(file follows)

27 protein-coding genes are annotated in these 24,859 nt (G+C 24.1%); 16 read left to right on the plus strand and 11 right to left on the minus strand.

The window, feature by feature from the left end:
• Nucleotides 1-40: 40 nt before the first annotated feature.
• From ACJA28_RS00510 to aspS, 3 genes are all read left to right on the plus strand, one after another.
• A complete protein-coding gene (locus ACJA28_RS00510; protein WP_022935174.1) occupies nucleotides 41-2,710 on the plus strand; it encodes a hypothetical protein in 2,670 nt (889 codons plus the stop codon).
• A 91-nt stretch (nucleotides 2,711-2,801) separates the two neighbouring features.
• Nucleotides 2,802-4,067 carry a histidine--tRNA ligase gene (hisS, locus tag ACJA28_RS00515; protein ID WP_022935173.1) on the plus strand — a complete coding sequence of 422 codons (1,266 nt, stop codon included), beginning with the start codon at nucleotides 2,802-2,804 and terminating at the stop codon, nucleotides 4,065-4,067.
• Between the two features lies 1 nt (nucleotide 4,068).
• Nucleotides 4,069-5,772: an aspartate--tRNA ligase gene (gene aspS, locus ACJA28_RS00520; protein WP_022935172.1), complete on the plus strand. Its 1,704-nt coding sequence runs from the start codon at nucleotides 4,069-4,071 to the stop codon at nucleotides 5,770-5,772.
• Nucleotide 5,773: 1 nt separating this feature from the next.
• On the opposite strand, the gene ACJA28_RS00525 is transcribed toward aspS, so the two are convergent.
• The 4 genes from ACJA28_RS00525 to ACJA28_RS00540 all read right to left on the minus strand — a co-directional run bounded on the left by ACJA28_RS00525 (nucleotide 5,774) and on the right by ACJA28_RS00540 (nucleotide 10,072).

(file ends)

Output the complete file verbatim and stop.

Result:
27 protein-coding genes are annotated in these 24,859 nt (G+C 24.1%); 16 read left to right on the plus strand and 11 right to left on the minus strand.

The window, feature by feature from the left end:
• Nucleotides 1-40: 40 nt before the first annotated feature.
• From ACJA28_RS00510 to aspS, 3 genes are all read left to right on the plus strand, one after another.
• A complete protein-coding gene (locus ACJA28_RS00510; protein WP_022935174.1) occupies nucleotides 41-2,710 on the plus strand; it encodes a hypothetical protein in 2,670 nt (889 codons plus the stop codon).
• A 91-nt stretch (nucleotides 2,711-2,801) separates the two neighbouring features.
• Nucleotides 2,802-4,067 carry a histidine--tRNA ligase gene (hisS, locus tag ACJA28_RS00515; protein ID WP_022935173.1) on the plus strand — a complete coding sequence of 422 codons (1,266 nt, stop codon included), beginning with the start codon at nucleotides 2,802-2,804 and terminating at the stop codon, nucleotides 4,065-4,067.
• Between the two features lies 1 nt (nucleotide 4,068).
• Nucleotides 4,069-5,772: an aspartate--tRNA ligase gene (gene aspS, locus ACJA28_RS00520; protein WP_022935172.1), complete on the plus strand. Its 1,704-nt coding sequence runs from the start codon at nucleotides 4,069-4,071 to the stop codon at nucleotides 5,770-5,772.
• Nucleotide 5,773: 1 nt separating this feature from the next.
• On the opposite strand, the gene ACJA28_RS00525 is transcribed toward aspS, so the two are convergent.
• The 4 genes from ACJA28_RS00525 to ACJA28_RS00540 all read right to left on the minus strand — a co-directional run bounded on the left by ACJA28_RS00525 (nucleotide 5,774) and on the right by ACJA28_RS00540 (nucleotide 10,072).